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Over the past decade, approaches to pharma marketing have made significant swings—from “content is king,” an over-reliance on digital, a scramble for big data, and the exclusion of effective channels because physician-level data (PLD) aren’t available. Despite these significant swings, true omnichannel marketing yielding the highest return has been a constant.
Marketing is a conversation aimed at changing knowledge, attitudes, and behavior. Omnichannel uses data and channel variance to orchestrate storytelling and focuses on user experience. It aims to meet the user’s need for relevance and utility and increases the overall impact of marketing efforts.
Nonetheless, omnichannel plans can be too often heavily weighted with tactics providing reach at low cost and returning PLD. This hyper focus on PLD and efficiency tends to omit proven channels that have greater impact. This “efficiency model” has pushed marketers to focus on line-item channel performance versus the overall impact of a campaign. We’re trained to look at the “parts” of a campaign, for example, open rates of an individual email, and use them as guidepost for campaign success rather than seeing the sum of the parts.
As marketers, it’s important we reset our beliefs on what good looks like
No single channel can accomplish the reach and depth of engagement needed to deliver true impact. A well-designed campaign should look like an investment portfolio; an effective, balanced mix designed to drive return and manage risk. How healthcare providers (HCPs) engage with marketing is similar in concept and underscores the importance of channel mix. Some HCPs are high email engagers, others prefer print, and still others are heavy users of videos and websites. Similarly, some HCPs engage with sales representatives, and some do not. It’s important to understand the value and limitation of each channel.
Channel variance is a critical component of omnichannel marketing. True omnichannel campaigns are designed using data to determine targeting, spend levels, messaging, and varied channels with coordinated delivery. Feeding promotional response data into client sales force automation systems, like Veeva, to drive appropriate action by sales representatives integrates all channels. In fact, in a client-provided ROI, it was demonstrated that when an HCP engaged with non-personal promotion that was followed-up, in proximity, to personal promotion activity, the ROI of each effort increased compared to non-coordinated activities.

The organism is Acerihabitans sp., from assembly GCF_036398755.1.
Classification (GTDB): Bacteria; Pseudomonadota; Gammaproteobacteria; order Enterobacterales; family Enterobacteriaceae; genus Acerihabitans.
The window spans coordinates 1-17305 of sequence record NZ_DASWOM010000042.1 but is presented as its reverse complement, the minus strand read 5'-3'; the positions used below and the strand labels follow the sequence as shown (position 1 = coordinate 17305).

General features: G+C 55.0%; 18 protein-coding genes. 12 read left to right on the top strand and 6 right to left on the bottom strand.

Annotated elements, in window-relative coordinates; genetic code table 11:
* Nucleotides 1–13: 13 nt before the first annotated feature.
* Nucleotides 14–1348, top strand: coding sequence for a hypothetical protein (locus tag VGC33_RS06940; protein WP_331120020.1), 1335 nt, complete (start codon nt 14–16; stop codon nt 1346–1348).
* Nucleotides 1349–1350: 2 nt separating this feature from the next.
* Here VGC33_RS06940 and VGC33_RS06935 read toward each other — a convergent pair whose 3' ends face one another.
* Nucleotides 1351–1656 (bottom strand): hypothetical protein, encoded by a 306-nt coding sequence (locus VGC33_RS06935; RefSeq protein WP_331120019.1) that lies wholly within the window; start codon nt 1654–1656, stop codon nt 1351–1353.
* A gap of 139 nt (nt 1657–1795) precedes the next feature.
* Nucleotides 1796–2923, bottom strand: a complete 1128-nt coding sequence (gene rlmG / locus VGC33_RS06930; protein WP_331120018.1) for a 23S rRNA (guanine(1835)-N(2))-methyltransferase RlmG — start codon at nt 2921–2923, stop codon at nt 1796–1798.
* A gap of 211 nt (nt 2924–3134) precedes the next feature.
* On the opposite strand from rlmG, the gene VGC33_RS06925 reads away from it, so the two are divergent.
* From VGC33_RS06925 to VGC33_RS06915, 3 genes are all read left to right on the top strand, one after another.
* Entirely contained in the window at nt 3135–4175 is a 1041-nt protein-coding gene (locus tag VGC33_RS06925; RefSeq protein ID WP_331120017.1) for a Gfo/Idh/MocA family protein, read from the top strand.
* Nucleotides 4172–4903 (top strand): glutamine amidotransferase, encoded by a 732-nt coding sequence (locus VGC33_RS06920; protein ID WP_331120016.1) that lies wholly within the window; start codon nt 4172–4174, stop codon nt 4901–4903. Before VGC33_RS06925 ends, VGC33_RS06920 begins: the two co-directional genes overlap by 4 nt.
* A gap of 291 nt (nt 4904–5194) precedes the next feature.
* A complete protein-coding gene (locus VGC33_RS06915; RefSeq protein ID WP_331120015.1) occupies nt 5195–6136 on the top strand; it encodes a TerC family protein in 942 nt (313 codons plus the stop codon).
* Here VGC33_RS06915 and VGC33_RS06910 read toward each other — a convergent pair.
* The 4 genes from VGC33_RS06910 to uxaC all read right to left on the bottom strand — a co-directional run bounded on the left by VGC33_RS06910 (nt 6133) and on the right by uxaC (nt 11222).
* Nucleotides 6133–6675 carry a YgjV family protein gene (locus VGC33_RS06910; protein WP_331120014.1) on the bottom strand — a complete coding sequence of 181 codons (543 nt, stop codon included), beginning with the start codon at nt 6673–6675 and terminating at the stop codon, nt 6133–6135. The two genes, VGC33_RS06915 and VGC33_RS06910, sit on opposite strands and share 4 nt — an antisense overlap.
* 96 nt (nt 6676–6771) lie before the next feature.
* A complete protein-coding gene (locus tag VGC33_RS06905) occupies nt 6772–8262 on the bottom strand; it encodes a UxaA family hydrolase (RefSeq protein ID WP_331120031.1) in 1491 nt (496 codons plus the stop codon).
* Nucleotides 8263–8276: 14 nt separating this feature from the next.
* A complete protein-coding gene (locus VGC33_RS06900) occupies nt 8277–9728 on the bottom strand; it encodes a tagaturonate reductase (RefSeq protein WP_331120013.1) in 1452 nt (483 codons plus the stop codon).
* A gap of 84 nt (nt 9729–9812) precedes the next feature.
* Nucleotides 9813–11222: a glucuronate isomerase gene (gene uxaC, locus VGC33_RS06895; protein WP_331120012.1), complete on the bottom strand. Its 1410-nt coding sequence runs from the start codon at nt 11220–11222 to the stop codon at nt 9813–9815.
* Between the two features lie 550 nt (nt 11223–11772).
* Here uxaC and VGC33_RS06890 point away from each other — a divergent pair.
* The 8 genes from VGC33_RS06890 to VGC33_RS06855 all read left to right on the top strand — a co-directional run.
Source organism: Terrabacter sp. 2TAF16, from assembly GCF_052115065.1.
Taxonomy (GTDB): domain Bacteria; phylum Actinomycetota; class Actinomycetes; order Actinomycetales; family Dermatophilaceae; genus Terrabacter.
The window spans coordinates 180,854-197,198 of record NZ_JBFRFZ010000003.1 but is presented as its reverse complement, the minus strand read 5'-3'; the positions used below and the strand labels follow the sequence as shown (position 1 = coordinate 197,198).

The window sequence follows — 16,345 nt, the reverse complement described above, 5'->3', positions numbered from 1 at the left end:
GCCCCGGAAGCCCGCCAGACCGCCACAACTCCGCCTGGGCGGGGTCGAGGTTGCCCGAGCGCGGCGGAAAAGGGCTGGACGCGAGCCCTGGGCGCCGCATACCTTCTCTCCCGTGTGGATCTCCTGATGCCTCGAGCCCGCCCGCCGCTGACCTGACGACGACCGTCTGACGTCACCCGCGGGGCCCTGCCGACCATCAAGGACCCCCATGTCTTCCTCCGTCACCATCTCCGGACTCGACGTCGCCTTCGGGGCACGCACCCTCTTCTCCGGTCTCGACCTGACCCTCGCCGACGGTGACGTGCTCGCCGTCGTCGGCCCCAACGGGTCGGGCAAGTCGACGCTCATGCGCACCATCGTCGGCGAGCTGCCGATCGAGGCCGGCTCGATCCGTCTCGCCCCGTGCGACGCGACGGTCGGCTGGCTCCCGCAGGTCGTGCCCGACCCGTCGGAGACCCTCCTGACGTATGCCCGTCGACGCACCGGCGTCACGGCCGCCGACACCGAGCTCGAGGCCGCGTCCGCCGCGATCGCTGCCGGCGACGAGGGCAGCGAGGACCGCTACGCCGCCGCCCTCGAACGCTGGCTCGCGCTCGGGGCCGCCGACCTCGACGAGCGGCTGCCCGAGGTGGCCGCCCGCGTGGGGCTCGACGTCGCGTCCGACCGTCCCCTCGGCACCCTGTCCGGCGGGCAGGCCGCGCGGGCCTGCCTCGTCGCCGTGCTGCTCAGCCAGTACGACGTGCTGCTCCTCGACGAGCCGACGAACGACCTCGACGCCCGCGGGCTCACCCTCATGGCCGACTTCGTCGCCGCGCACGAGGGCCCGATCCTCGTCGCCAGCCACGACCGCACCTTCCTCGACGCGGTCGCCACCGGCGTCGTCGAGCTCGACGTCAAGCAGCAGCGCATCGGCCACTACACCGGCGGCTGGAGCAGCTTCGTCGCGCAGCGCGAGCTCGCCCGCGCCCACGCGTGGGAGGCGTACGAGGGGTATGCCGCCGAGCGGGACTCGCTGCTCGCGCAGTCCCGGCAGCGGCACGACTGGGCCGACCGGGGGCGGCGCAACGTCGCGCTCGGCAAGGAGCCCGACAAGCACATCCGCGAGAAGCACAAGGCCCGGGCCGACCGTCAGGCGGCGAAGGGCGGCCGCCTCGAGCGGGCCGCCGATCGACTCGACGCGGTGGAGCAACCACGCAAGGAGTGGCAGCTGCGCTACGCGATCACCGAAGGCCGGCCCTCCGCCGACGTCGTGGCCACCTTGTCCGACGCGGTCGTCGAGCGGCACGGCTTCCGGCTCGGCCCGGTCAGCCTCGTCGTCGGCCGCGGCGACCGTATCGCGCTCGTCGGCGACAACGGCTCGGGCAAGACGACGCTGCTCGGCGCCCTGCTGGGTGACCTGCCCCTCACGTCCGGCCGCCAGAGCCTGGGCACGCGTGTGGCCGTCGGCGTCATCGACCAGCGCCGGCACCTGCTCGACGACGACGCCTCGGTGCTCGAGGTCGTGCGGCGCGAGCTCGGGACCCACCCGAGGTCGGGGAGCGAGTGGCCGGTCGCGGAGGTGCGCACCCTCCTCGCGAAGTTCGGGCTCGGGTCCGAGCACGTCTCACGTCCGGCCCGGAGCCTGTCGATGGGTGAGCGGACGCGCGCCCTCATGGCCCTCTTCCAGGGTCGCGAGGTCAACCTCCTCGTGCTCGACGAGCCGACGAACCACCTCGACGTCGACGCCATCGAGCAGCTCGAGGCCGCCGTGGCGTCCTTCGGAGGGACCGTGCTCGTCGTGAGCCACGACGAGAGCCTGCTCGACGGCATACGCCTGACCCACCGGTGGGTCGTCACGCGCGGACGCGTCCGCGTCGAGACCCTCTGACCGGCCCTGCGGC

Creating an HCP Impact ScoreTM
Measuring omnichannel requires us to look past line-item channel performance. Reporting and optimization should be organized to help demonstrate the value of each tactic. This can be done through an HCP Impact Score™. In this model, each tactic is assigned a value based on message and depth of engagement to determine a total “achievable score.” The greater the channel variance, the higher the achievable score becomes. As the assets push into market and HCPs engage, each tactic engagement is scored and weighted. At the end of the campaign, the total value of engagements is measured against total targets to provide the “earned score” achieved. Experience has demonstrated that higher HCP Impact Scores are an effective leading indicator of ROI.
As we work to address the need for more advanced omnichannel efforts, it’s important that we anchor on the concept of having meaningful conversations that drive changes in behavior. We can accomplish this by using data and channel variance to orchestrate storytelling and focus on user experience. Equally as important is breaking the habit of viewing the performance of a single channel as a success indicator of our campaigns. We should be measuring the impact of the total campaign on the HCP, appropriately across all channels, with a focus on proving that we changed their behavior. If this approach isn’t included in your plan, it might be time to revisit your omnichannel strategy.
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